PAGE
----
Tuesday, November 17, 2009
THE ERA OF GREAT AIRSHIPS Part II
Perhaps the high point of that “Age of Giant Airships” was attained by the Graf Zeppelin, here seen in its hangar at Friedrichshafen, Germany
One of the lessons of history tells us that every great conflict produces in its wake a period of extraordinary scientific, industrial-commercial, and experimental activity. The years following World War I (The Great War), are no exception. Suddenly, any open country farm field could become a destination for one of the hundreds of second-hand “Jennys” powered by America’s “Liberty” aircraft engines now in the hands veterans and neophytes alike. Aviation had come of age, and the world was fascinated by the possibilities and drama of powered flight.
In the moment of time between 1924 and 1937, much of that fascination was focused on the giant, gas-filled rigid airships born in the creative mind and drafting boards of Count graf von Zeppelin (who had himself died of old age in 1917). They seemed like an answer to the challenge of trans-oceanic travel, offering passengers luxury passage without having to deal with days at sea. In 1929, the Graf Zeppelin flew around the world after establishing regular flights from its home field at Friedrichshafen, Germany to Lakehurst New Jersey, offering those who could afford the fare, 20 sleeping berths, a dining room and other amenities.
With the world’s first flight over the South Pole thrown in for good publicity, the “Graf” introduced regular transatlantic flights from Germany to Rio de Janero, Brazil, carrying up to 91 people on each 6800 mile-long trip, and cementing a close relationship between the two nations. In fact, over its nine-year operational diary, the giant, hydrogen-filled airship completed 590 flights, carrying 34,000 passengers millions of miles without injury to anyone. After its June 18, 1937 flight, it was allowed to quietly retire from service, and was finally broken up in 1940. Not bad, when compared against the very different history of rigid airship operations elsewhere.
The popular belief widely-held even today, is that the airship was doomed from the start because of the flammability of the gas which gave it flight – especially when that gas was in the form of hydrogen; the Hindenburg disaster often used as a reminder. What is now known is that it was the experimental surface paint which was the flashpoint that May day at Lakehurst. In truth, fire was not the greatest menace to LTA operations, nor was it America’s unwillingness to sell non-flammable helium the reason that the Germans didn’t have it. Airship design and operations was by its nature a very expensive undertaking even before filling the internal gas bags. Helium was heavier than hydrogen, and was a thousand times more expensive per cubic foot.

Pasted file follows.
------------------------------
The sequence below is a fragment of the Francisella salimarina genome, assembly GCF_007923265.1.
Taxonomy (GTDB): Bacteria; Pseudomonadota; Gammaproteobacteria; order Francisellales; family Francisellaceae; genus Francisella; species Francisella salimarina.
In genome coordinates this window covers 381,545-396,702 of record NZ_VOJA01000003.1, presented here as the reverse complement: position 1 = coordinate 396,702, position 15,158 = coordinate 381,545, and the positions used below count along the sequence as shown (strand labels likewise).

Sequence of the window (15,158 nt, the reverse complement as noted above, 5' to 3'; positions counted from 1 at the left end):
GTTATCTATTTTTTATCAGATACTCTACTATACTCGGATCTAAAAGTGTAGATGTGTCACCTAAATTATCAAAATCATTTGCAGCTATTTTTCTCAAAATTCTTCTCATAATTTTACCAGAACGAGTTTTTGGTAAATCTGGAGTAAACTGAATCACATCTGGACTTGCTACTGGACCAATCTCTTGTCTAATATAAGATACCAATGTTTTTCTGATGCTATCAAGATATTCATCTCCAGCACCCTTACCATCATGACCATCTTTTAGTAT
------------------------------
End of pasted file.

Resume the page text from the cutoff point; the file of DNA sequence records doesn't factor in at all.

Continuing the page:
Actually a look at America’s experience with rigid airships brings us to the greater weakness waiting in the promising skies over planet earth.
ZR-1 Shenandoah: Broke apart in a storm front over Ohio, Sept. 1925 -14 died
ZR-2 Built for the U.S. in England. Broke up and crashed over Hull, U.K.
ZRS-4 Akron: Wrecked in storm off New Jersey coast, Apr.1933 – 73 died
ZRS-5 Macon: Damaged by storm, sank in Pacific off Pt. Sur, Cal. Feb. 1935 – 2 died
And then there was the world-wide attention brought to the famous British introduction of a new, cutting-edge design launched as the R-101, at the time the largest man-made object ever to be sent aloft. On its first, and heavily-publicized trip from London to India, it somehow managed to fly into the ground near Allons, France in a nighttime storm, October 4, 1930, where it burned. 48 died. There were 8 survivors.
It is worth noting that the U.S.S. Macon successfully served as a “mother ship”, launching and retrieving five pursuit airplanes from hangers slung along its underside. Another Navy dirigible, the U.S.S. Los Angeles avoided mishap, and was decommissioned in June, 1932 in good condition.
A “side bar” story to all of the above, involves the conflict which was going on at the time between the Army and the Navy over the question of which arm of the service should be home to a full-fledged air force. General Billy Mitchell, the most vocal officer in this debate took the occasion of the repeated Navy airship disasters to criticize Admiral Moffett and naval aviation itself for the mismanagement of the program. It was a public comment of his that led eventually to his famous court marshal.
It is doubtful we will ever again see those kinds of giants in the sky, but it is heartening to see one of those Goodyear blimps filming sporting events every now and then, and to wish I hadn’t lost –over the moves of a lifetime – a tube of ping pong balls which had crossed the Atlantic on the Graf Zeppelin.